Friday, November 6, 2009

Desperate call for help on TV these last couple of days.

Marcelo Tinelli, Susana Gimenez, Mirtha Legrand, Jorge Rial. These names of course mean nothing to most of you.

These are local celebrities. I guess the equivalent, or at least the Argentine version of Ophra, or other big shot TV hosts and gossip shows.

I don’t care for their TV programs or them personally, but what these people have been talking about and demanding these last couple days is something that affects us all.

They are all pretty different and yet something unites them all along with every other Argentine: Crime. The terrible crime situation we live in that I talk about so often here.

These people have the hottest shows on local TV, some have amassed huge fortunes. They have the bucks for serious private security and bodyguards, yet they feel vulnerable too.

They each talked in their own show, all looked pretty fed up and the message was similar.

“Someone please do something, we can’t keep living like this”

They talked about who the politicians and the government do nothing, they announce useless measures no one cares for but no one addresses the crime problem.

I found myself nodding and agreeing with many of the statements and it was nice to see I’m not alone. Even with some of the more extreme measures and attitudes, I’m not alone.

85 year old Mirth Legrand said “Us Argentines, we live checking out our back at all times. Even I do that, looking back to see if someone is following our car, we can’t keep living like this, scared all the time.”

Marcelo Tinelli is probably the richest man in the local show business.

His security detail involves mostly an armored Humvee and two other armed vehicles full of armed guards. There’s no gray man approach for the most famous face in Argentina, someone readily recognized by anyone. He moves around at all times with a convoy you’d only see in Iraq. He protects his family in a similar manner, and yet his 10 year old son suffered a kidnapping attempt.

Now let me clarify something. I’m not a fan of any of these guys, I don’t like their shows or even like them much. What I do is agree with what they are saying in this matter because it’s the truth.

You have to be very naïve not to recognize the situation we live in here.

I agree, most of these self involved celebs only react when danger and crime is right in their face. Before, they lived in their perfect little world while the rest of us have been living with this for years now.

Mirtha Legrand got her jewelry robbed at gunpoint by armed men when entering her car, in spite of her bodyguards.

That’s the point, for a high profile person or someone that wants to be truly safe, a couple bodyguards isn’t enough any more, you need a convoy of at least 3 armored cars packed with trained and well armed people. Its insane but that’s the only way you have a chance against commando strikes and organized kidnapping attempts.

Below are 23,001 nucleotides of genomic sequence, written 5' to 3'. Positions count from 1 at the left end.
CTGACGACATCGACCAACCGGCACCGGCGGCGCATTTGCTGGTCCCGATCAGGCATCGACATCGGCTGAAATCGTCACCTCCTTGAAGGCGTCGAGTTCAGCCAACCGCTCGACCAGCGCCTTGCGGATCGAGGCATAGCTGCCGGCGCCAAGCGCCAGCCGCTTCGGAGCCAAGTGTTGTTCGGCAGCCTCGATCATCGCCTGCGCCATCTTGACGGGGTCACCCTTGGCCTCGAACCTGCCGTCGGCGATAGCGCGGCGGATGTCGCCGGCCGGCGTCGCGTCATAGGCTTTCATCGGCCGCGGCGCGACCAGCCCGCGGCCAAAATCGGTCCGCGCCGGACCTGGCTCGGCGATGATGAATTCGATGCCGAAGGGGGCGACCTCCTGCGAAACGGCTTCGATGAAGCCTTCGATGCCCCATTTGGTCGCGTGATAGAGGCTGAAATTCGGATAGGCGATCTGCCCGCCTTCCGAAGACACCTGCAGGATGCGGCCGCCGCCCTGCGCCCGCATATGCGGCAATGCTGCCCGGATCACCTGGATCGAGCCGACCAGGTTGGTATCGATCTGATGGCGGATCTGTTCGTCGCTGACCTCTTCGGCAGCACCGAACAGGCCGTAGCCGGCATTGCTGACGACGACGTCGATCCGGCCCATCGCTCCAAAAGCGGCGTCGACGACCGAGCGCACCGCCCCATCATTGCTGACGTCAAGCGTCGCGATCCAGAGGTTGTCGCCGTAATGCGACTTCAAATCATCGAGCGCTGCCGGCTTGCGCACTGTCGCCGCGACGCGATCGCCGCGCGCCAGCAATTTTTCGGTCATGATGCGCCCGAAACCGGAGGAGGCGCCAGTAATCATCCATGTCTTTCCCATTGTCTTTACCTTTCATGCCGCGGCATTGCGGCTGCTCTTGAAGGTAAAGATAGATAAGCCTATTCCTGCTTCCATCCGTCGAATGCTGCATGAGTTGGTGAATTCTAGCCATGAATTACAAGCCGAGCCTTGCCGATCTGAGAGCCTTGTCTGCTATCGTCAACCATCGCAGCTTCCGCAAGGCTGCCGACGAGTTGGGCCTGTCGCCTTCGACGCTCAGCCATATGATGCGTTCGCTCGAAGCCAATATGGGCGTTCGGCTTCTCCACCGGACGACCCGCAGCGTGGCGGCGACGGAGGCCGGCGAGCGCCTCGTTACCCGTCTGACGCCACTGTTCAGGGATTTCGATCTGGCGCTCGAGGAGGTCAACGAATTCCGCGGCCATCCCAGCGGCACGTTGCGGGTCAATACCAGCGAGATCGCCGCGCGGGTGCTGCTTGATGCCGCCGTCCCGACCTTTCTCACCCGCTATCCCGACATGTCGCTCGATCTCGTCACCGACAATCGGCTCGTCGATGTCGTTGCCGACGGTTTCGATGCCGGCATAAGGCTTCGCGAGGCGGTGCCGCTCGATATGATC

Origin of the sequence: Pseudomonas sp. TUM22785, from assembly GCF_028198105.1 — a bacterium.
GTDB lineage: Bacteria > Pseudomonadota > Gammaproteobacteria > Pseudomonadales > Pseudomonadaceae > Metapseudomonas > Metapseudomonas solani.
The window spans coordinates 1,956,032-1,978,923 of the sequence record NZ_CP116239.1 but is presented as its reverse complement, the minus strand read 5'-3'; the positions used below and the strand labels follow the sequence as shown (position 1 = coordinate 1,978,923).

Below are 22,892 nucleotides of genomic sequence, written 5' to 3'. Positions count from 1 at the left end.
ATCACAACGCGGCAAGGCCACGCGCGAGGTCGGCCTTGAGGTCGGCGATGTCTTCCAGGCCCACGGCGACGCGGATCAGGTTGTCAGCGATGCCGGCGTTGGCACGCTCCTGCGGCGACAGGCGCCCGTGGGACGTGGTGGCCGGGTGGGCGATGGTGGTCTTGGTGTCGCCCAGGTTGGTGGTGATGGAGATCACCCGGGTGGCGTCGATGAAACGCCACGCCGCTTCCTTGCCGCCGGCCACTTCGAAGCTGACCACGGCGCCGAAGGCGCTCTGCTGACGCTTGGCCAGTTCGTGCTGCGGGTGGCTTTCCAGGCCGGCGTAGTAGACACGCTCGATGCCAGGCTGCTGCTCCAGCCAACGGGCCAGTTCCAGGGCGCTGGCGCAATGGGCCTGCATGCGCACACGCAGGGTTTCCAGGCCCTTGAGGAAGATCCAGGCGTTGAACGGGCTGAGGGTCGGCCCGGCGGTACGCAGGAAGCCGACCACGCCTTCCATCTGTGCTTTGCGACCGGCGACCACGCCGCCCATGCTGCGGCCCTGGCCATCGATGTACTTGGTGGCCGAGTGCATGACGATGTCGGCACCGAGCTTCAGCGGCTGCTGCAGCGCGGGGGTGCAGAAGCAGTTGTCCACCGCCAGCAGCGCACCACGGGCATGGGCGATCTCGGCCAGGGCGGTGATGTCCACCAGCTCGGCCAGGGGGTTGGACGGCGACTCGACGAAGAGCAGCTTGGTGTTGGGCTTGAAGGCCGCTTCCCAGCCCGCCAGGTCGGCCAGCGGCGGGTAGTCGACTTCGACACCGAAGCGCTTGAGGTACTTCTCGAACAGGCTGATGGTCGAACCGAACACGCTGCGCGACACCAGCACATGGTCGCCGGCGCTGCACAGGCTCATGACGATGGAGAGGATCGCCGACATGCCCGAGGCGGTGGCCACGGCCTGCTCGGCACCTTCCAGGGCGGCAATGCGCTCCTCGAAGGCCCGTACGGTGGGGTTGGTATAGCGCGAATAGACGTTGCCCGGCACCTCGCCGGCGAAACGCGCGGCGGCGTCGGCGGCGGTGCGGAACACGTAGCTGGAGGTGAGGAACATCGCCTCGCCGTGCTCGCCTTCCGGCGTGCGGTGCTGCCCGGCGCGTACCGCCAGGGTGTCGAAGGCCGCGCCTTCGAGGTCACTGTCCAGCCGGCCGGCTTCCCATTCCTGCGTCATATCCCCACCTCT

Susana Gimenez desperately called for the death penalty after a good friend of hers was beaten, tortured, tied and thrown to his pool where he drowned during a home invasion.

As Jorge Rial said, the numbers just don’t match. He turned and asked the sidekicks he had in his show, 4 or 5 other persons. “We’ve all been robbed several times, haven’t we?” Everyone agreed fervently.

And that’s something I’ve comment on before. It’s not normal when you walk into a room and its almost impossible to find a person that hasn’t been robbed with violence, either hurt or forced to look at the wrong side of a gun barrel. Its getting harder and harder to pretend nothing is going on.

Crime in Argentina is simply out of control. Please don’t bother with INDEC numbers, you might get luckier just rolling a dice.

As Mirtha Legrand said, and I totally agree with the old woman:

“They are killing us all out there”



Anonymous said...

I'm sorry to learn of the desperate situation there. As always the innocent pay the highest price. Should the US follow the Argintine path we'll have to issue a new hunting tag for kidnappers.

Anonymous said...

Remember a visit to Brazil some years ago. Within the city limits of this 'corporate' town about an hour from Sao Paulo, one felt safe. Everything was wonderful and well kept. The town was surrounded by polo fields and mansions. The ubiquitous wrought iron fences and high walls however told another story.

Early on a Sunday morning we met a client interested in property. He showed up in an old baby blue Toyota 4 door sedan. Out hopped 3 body guards and one wealthy Japanese business man.

The rich will create for themselves a protective bubble, yet will find themselves prisoners.


Anonymous said...

When I read things like this it makes me feel SO very lucky.

When are you going to move away from there? You only live once.

Bones said...

Crime in the US is nowhere near the levels you describe in Argentina...yet.